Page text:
‘Elephant Trunks’ Crowd Distant Star Cluster, Raising New Questions About Stellar Formation

Star winds are pushing the gas around NGC 3572 into “elephant trunks”, as you can see if you look carefully as this picture snapped by a La Silla Observatory telescope at the European Southern Observatory in Chile. It’s a demonstration of the power of the youngster blue-white stars embedded in the cloud, which are generating huge gusts blowing the gas and dust away from them.

It’s common for young stars to form in groups. After a few million years growing together, their respective gravities pushes everything further apart, and the stars then finish their lifetimes on their own. Looking at young star clusters such as this gives astronomers a better sense about how our own Sun began its life.

If we zoomed closer to those elephant trunks, they would look similar to the famous “Pillars of Creation” image captured in 1995 by the Hubble Space Telescope in the Eagle Nebula (M16). NASA also did a follow-up observation using infrared wavelengths in 2005 and 2011, which made the young stars a bit easier to see amid the gas and dust.

One of the Hubble Space Telescope’s most famous images, the “Pillars of Creation” in the Eagle Nebula. Credit: NASA/ESA

As for the picture of NGC 3572, the high-resolution image from the Wide Field Imager on the MPG/ESO 2.2-metre telescope is also revealing new mysteries that will require further investigation, ESO stated.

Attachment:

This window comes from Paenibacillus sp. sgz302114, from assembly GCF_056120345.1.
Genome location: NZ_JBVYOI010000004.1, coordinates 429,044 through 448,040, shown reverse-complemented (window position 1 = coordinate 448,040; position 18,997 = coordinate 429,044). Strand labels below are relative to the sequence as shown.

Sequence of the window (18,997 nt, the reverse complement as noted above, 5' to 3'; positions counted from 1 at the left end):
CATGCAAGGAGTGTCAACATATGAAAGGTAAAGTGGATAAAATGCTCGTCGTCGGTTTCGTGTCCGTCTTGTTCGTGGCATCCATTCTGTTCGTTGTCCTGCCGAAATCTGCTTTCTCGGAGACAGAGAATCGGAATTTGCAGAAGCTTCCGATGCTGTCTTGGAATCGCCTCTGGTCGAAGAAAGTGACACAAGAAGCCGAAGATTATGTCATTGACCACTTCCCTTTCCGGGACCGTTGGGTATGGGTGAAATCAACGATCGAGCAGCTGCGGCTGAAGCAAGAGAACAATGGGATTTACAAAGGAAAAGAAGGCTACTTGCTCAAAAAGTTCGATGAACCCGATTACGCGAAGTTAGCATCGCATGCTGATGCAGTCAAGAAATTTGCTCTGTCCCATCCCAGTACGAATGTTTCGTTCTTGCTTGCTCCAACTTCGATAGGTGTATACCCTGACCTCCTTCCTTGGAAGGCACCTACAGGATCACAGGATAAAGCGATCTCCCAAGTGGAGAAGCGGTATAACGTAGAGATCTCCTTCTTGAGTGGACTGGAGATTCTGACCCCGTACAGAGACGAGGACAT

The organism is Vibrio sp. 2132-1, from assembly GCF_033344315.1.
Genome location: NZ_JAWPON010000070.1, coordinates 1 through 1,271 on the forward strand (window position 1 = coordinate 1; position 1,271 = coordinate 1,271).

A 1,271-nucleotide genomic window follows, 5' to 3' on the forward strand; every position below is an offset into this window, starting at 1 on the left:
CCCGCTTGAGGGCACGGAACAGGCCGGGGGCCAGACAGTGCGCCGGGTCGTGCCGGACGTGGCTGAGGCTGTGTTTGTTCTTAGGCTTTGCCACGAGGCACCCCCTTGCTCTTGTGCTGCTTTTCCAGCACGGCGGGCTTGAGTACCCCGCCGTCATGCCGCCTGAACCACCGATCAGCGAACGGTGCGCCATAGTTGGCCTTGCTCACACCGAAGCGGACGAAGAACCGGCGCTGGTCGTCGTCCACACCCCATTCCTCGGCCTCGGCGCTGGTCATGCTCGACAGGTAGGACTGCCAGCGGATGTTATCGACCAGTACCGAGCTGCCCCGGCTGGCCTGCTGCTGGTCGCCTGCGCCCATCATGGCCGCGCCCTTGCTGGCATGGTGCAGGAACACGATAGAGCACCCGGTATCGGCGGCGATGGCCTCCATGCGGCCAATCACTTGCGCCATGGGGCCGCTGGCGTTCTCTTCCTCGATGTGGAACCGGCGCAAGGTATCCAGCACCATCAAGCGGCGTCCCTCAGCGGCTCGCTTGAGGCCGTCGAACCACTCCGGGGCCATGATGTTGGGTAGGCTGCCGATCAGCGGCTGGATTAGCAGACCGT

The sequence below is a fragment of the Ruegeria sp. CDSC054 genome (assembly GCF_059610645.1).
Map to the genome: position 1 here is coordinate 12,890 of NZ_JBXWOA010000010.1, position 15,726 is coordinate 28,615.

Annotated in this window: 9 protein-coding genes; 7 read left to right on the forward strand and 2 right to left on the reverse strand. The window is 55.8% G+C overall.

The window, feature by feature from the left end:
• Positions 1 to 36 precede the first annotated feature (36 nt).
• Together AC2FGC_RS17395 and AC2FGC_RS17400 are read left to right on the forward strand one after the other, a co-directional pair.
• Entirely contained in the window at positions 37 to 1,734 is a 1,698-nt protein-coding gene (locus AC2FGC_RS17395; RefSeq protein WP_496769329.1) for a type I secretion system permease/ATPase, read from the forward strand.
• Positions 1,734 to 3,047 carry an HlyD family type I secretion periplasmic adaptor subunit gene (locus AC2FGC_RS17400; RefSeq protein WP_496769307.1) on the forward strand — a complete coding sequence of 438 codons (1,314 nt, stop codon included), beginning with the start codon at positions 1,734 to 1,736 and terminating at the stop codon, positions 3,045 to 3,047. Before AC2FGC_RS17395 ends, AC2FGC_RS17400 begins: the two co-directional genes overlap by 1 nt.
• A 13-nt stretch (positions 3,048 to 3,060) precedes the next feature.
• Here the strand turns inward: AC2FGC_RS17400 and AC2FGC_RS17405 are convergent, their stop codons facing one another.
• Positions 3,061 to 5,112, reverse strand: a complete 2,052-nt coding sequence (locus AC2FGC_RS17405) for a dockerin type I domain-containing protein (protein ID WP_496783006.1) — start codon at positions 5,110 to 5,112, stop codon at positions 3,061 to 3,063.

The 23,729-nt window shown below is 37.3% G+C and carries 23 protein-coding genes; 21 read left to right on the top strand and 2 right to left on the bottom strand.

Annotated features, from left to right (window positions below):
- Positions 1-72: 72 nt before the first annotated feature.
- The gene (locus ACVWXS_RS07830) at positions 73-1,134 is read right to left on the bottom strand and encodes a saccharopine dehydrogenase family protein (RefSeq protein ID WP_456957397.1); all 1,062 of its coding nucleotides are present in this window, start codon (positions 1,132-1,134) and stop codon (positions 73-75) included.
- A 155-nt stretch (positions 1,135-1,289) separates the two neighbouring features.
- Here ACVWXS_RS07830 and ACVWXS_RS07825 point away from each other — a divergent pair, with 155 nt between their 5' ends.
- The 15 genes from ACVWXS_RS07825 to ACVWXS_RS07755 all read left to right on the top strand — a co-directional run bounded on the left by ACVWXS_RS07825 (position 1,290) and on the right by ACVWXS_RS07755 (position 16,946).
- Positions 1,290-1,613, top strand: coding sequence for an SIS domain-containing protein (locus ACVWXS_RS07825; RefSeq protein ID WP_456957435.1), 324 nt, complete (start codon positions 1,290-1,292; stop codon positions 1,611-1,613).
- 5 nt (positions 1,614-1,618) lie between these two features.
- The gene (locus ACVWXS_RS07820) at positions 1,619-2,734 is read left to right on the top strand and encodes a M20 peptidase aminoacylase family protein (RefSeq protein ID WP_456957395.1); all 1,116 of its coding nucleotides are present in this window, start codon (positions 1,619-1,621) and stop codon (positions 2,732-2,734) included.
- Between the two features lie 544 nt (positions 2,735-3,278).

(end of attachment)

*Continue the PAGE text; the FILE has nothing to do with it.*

“A strange feature captured in this image is the tiny ring-like nebula located slightly above the centre of the image,” ESO wrote. “Astronomers still are a little uncertain about the origin of this curious feature. It is probably a dense leftover from the molecular cloud that formed the cluster, perhaps a bubble created around a very bright hot star. But some authors have considered that it may be some kind of oddly shaped planetary nebula — the remnants of a dying star.”

Astronomers were also surprised by seeing stars older than 10 million years old within this image that were still picking up mass, which implies that planetary formation could take longer than previously believed.

Research was led by ESO astronomer Giacomo Beccari.

Source: European Southern Observatory

Elizabeth Howell

Elizabeth Howell is the senior writer at Universe Today. She also works for Space.com, Space Exploration Network, the NASA Lunar Science Institute, NASA Astrobiology Magazine and LiveScience, among others. Career highlights include watching three shuttle launches, and going on a two-week simulated Mars expedition in rural Utah. You can follow her on Twitter @howellspace or contact her at her website.

Recent Posts

SpaceX Reveals the Beefed-Up Dragon That Will De-Orbit the ISS

The International Space Station (ISS) has been continuously orbiting Earth for more than 25 years…

1 day ago

Gaia Hit by a Micrometeoroid AND Caught in a Solar Storm

For over ten years, the ESA's Gaia Observatory has monitored the proper motion, luminosity, temperature,…

2 days ago

Lunar Infrastructure Could Be Protected By Autonomously Building A Rock Wall

Lunar exploration equipment at any future lunar base is in danger from debris blasted toward…

2 days ago

Why is Jupiter’s Great Red Spot Shrinking? It’s Starving.

The largest storm in the Solar System is shrinking and planetary scientists think they have…

3 days ago

ESA is Building a Mission to Visit Asteroid Apophis, Joining it for its 2029 Earth Flyby

According to the ESA's Near-Earth Objects Coordination Center (NEOCC), 35,264 known asteroids regularly cross the…

3 days ago

The Most Dangerous Part of a Space Mission is Fire

Astronauts face multiple risks during space flight, such as microgravity and radiation exposure. Microgravity can…

3 days ago